This is an example of what it’s like living with my brain.  My brain has a mind of its own and insists on thinking its own thoughts.  It is so self-willed that it wakes me up during the night–when I would rather be sleeping–and wanders about, poking its nose into all sorts of things.  What does one do with an untamed brain!

The sad irony is I have made my brain this way.  I have carefully nurtured it, fed it, exposed it to life’s experiences, and have allowed it to grow up unfettered by hidebound thinking.  I could not bear to shackle its free-range curiosity and encouraged its loops around a Mobius strip.  Now I wonder…have I created a monster?

If so, I am responsible for it.  I must embrace my brain and love it for what it is and allow it to love me in its own unique way, even it that means I am inundated with strange thoughts during Sunday school or at three o’clock in the morning.

Therefore, despite my occasional grousing, I am thankful that my brain has developed into the thinker that it is.  I would not have it any other way.  And what do I get in return?  Just this:  I can sit down at any time and write; all I have to do is draw from the reservoir of ideas that my brain keeps so thoughtfully filled.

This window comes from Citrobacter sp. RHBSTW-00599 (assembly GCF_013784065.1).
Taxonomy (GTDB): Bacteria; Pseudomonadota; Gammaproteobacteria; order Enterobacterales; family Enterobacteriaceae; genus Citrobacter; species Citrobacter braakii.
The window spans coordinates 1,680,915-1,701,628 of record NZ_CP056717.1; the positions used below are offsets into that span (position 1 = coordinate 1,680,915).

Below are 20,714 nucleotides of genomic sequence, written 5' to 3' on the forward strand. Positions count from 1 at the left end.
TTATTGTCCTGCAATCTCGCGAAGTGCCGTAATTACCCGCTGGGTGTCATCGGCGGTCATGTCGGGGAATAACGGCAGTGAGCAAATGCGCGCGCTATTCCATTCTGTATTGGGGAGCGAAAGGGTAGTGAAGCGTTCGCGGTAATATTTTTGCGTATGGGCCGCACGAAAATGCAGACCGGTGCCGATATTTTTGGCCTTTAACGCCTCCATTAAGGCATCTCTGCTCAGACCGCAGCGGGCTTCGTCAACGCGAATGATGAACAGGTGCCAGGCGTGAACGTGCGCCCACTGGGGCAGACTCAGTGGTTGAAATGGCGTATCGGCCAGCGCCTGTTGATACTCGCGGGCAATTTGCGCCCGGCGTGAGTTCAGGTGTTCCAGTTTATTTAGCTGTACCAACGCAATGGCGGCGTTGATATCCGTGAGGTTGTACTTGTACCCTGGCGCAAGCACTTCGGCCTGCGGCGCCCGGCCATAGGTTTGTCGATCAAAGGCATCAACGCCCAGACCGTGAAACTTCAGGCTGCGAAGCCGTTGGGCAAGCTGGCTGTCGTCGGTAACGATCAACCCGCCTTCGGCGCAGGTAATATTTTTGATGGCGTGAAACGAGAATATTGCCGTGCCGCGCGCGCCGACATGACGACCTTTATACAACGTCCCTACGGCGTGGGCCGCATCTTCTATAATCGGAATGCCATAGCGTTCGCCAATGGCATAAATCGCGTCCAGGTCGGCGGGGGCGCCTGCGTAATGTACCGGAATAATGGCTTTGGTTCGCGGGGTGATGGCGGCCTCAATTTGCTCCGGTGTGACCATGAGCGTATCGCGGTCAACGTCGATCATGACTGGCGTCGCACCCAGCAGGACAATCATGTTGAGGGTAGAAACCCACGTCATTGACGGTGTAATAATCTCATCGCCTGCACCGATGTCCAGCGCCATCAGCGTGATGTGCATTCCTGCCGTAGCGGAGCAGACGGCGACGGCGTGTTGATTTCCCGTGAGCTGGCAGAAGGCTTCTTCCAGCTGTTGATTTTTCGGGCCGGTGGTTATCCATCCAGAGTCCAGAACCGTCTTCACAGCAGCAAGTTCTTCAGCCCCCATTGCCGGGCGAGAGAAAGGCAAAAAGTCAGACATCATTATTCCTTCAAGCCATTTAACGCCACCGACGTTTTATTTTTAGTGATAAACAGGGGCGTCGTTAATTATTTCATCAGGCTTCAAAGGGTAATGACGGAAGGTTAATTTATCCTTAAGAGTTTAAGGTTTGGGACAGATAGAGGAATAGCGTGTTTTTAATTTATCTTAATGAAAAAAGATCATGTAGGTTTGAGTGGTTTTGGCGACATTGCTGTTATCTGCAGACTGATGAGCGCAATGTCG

Saturday, June 17, 2017

The Monsters We Create

Science and technology, like all original creations of the human spirit, are unpredictable. If we had a reliable way to label our toys good and bad, it would be easy to regulate technology wisely. But we can rarely see far enough ahead to know which road leads to damnation. Whoever concerns himself with technology, either to push it forward or to stop it, is gambling in human lives.

Freeman Dyson ~ Disturbing the Universe

Mary Shelley warned us. So did Edith Nesbit and Kurt Vonnegut. It was certainly the main theme of Freeman Dyson’s book. Joseph Conrad called it “the horror.” Even John Grisham picked up the ball and tossed it around in his novel Jurassic Park.

We are responsible for our creations—even when they turn out to be monsters.

Many writers have recognized this and have called on the human race to be careful. The Magic City is real; our “toys” remain with us once we give them life. But I think writers must also set the example and be careful of the monsters they create.

The Saurons, the Voldemorts, and the Kurtz’ of the literary world may be essential to the plot of a novel; but I think all deserve a chance at redemption. They may all be like Dr. Frankenstein’s monster—a lonely heart in need of love. Why, even humans are like that.

Thursday, June 15, 2017

Puncturing the Ego

(Or Rhino-Between-the-Lines)

Susan Calvin stared steadfastly at the floor, "He knew all of this."

Lanning looked up, "You're wrong there, Dr. Calvin. He doesn't know what went wrong. I asked him.